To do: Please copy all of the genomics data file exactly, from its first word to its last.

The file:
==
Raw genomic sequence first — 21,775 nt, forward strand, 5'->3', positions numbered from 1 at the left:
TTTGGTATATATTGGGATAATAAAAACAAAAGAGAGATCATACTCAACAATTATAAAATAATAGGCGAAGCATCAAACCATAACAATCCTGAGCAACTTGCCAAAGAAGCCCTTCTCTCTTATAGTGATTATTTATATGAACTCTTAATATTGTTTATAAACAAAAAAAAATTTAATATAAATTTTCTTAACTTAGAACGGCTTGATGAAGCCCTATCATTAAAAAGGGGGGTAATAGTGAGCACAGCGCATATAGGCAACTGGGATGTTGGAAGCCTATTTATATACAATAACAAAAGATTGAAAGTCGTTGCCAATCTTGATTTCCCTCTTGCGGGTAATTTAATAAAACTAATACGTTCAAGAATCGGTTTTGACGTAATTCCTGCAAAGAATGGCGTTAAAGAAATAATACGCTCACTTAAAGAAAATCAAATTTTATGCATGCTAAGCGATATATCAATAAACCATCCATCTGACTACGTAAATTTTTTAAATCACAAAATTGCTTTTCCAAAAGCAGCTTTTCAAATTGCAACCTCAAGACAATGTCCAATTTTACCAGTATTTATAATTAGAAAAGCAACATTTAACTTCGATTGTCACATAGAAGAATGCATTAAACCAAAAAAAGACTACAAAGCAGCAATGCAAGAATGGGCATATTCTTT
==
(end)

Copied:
Raw genomic sequence first — 21,775 nt, forward strand, 5'->3', positions numbered from 1 at the left:
TTTGGTATATATTGGGATAATAAAAACAAAAGAGAGATCATACTCAACAATTATAAAATAATAGGCGAAGCATCAAACCATAACAATCCTGAGCAACTTGCCAAAGAAGCCCTTCTCTCTTATAGTGATTATTTATATGAACTCTTAATATTGTTTATAAACAAAAAAAAATTTAATATAAATTTTCTTAACTTAGAACGGCTTGATGAAGCCCTATCATTAAAAAGGGGGGTAATAGTGAGCACAGCGCATATAGGCAACTGGGATGTTGGAAGCCTATTTATATACAATAACAAAAGATTGAAAGTCGTTGCCAATCTTGATTTCCCTCTTGCGGGTAATTTAATAAAACTAATACGTTCAAGAATCGGTTTTGACGTAATTCCTGCAAAGAATGGCGTTAAAGAAATAATACGCTCACTTAAAGAAAATCAAATTTTATGCATGCTAAGCGATATATCAATAAACCATCCATCTGACTACGTAAATTTTTTAAATCACAAAATTGCTTTTCCAAAAGCAGCTTTTCAAATTGCAACCTCAAGACAATGTCCAATTTTACCAGTATTTATAATTAGAAAAGCAACATTTAACTTCGATTGTCACATAGAAGAATGCATTAAACCAAAAAAAGACTACAAAGCAGCAATGCAAGAATGGGCATATTCTTT